Derek Wadsworth

Derek Wadsworth (5 February 1939 – 3 December 2008) was an English jazz musician, composer and arranger.

Derek Wadsworth
Born(1939-02-05)5 February 1939
Cleckheaton, Yorkshire, England
Died3 December 2008(2008-12-03) (aged 69)
InstrumentsTrombone, keyboards

Early lifeEdit

Wadsworth was born in Cleckheaton, Yorkshire on 5 February 1939.[1] His first instrument was the cornet[2] and he started playing the trombone at the age of eleven.[1]

Later life and careerEdit

Wadsworth played in bands in Huddersfield in the late 1950s.[1] He was based in London from the early 1960s and played in several bands.[2] He was musical director for singer Dusty Springfield in the mid-1960s, and for a Diana Ross world tour, and held the same position in the musical Hair for five years[1] from 1968.[3] He first arranged music in 1970, for Spring and Port Wine.[3]

As a musician, he toured Europe with Georgie Fame and was with Humphrey Lyttelton into the mid-1970s.[2] Wadsworth toured the United States with Maynard Ferguson in 1972, as well as recording with the bandleader.[2] He also had lengthy periods in the 1970s with Graham Collier and John Dankworth.[2] Wadsworth founded the Musicians Union's Rock Workshop and lectured there in the latter part of the decade.[2] He also led his own sextet.[1] In 1975 he arranged for Alfie Darling[3] and in the following year he composed and arranged for the 24-part television drama Space: 1999[1][2] (including this second series's newly-composed main theme tune) and worked on the film The Man Who Fell to Earth.[3]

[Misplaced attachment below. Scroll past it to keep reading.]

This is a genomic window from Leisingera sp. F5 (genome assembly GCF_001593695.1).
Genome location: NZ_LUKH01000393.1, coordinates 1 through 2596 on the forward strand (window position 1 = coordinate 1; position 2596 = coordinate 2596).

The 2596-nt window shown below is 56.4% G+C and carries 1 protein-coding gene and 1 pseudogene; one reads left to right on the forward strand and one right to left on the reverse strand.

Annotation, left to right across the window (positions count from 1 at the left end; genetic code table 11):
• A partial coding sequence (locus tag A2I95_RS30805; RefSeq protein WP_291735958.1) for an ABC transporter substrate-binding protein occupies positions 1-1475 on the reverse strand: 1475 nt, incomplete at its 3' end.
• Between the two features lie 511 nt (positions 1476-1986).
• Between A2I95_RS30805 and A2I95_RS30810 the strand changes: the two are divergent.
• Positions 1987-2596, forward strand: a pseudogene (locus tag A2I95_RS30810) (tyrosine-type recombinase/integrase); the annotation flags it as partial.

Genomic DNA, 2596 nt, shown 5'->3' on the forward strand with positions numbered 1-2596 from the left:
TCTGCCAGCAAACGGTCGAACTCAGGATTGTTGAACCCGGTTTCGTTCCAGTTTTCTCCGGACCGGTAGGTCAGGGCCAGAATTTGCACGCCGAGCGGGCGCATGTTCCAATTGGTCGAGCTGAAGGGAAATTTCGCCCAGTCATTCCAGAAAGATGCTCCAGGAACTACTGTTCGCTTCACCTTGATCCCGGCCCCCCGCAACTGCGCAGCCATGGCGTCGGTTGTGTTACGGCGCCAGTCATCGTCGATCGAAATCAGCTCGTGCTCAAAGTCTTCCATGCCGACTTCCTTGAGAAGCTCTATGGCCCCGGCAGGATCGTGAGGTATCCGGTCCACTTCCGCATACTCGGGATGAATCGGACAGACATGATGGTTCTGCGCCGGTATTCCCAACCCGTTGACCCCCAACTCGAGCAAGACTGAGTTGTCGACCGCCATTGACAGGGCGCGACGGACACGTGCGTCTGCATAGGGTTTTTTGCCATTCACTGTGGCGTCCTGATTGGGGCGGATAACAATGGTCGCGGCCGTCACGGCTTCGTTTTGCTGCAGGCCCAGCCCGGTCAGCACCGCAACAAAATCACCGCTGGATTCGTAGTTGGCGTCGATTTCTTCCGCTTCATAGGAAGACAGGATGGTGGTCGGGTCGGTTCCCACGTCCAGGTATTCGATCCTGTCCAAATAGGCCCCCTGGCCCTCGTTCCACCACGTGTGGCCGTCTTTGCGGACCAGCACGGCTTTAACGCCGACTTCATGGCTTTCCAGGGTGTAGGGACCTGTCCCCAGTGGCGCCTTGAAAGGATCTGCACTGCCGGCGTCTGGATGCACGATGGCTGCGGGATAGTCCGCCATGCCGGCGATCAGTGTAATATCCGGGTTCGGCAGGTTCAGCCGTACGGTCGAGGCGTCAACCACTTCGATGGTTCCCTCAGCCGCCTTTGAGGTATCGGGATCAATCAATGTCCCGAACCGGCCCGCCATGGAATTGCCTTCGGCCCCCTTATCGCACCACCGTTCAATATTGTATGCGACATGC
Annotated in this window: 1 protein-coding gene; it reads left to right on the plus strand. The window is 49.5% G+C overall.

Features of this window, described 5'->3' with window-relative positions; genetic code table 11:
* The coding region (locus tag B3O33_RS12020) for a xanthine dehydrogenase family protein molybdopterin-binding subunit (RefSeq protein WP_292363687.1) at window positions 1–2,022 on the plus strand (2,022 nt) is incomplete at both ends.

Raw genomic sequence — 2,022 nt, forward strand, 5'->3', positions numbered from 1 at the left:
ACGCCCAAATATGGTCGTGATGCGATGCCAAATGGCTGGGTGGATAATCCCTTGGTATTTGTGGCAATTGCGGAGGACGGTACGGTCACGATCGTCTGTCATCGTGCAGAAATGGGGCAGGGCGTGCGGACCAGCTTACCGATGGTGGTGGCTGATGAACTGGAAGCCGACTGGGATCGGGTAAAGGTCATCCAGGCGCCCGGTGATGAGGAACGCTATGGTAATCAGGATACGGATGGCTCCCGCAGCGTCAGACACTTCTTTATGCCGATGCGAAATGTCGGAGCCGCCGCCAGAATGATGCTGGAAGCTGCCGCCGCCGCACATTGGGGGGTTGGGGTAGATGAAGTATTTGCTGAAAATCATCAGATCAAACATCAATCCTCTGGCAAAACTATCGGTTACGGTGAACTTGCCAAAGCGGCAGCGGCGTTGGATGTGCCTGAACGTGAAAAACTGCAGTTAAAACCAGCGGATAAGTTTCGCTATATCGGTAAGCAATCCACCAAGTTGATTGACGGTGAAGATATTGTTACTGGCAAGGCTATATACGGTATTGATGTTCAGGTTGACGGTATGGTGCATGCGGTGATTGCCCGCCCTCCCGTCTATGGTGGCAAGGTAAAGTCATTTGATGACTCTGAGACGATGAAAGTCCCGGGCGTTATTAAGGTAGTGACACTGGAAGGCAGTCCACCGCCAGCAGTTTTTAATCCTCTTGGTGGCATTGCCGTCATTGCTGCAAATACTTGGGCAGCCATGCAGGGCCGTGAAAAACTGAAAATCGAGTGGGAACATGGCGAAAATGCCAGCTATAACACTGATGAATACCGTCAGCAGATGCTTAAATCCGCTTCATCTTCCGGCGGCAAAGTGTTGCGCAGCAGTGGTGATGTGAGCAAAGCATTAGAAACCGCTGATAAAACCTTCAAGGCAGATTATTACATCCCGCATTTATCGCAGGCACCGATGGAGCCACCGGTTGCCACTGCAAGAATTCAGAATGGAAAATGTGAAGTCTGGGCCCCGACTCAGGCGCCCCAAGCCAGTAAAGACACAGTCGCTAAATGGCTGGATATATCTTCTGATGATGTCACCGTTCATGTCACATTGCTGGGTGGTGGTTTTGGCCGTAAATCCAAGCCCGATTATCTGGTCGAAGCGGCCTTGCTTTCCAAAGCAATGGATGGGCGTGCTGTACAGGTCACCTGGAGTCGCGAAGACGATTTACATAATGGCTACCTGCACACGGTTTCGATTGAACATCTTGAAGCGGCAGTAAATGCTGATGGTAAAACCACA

Wadsworth was also busy as a session musician, including for recordings by Tony Bennett, George Harrison, Tom Jones and Dionne Warwick.[3] Years later, he commented: "We flitted from one studio to the next, never quite knowing what we had recorded [...] Now that there's money available for people who played on records of yesteryear we're all busy scrabbling about trying to find out who did what."[3] For some projects, Wadsworth played electronic keyboards and was credited as Daniel Caine.[3]

By the 1980s he was concentrating on film composing and arranging, but also led the band Blind Alley.[1] He was involved in the 1983 film Britannia Hospital.[3] He was able to continue playing jazz into the 1990s, in bands led by Harry Gold, Brian Priestley and Bob Wilber.[1] In the same decade he also conducted the Prague Symphony Orchestra for recordings[1] and was involved in the documentary film Wild Man Blues.[3]

In the 2000s, his playing included a quintet that he co-led with Ray Warleigh.[1] Wadsworth wrote around two hundred pieces of music for television advertisements.[3] He died suddenly on 3 December 2008. His wife, Betty, died in 1987 and he is survived by his partner, Patsy Halliday, and a son and a daughter from his marriage.[3]

Selected discographyEdit

With Graham Collier


  1. ^ a b c d e f g h i j Chilton, John (2004). Who's Who of British Jazz (2nd ed.). Continuum. p. 371. ISBN 978-0-8264-7234-2.
  2. ^ a b c d e f g Larkin, Colin, ed. (2006), "Wadsworth Derek", Encyclopedia of Popular Music (4th ed.), Oxford University Press, retrieved 18 January 2019
  3. ^ a b c d e f g h i j k "Derek Wadsworth". The Daily Telegraph. 15 December 2008.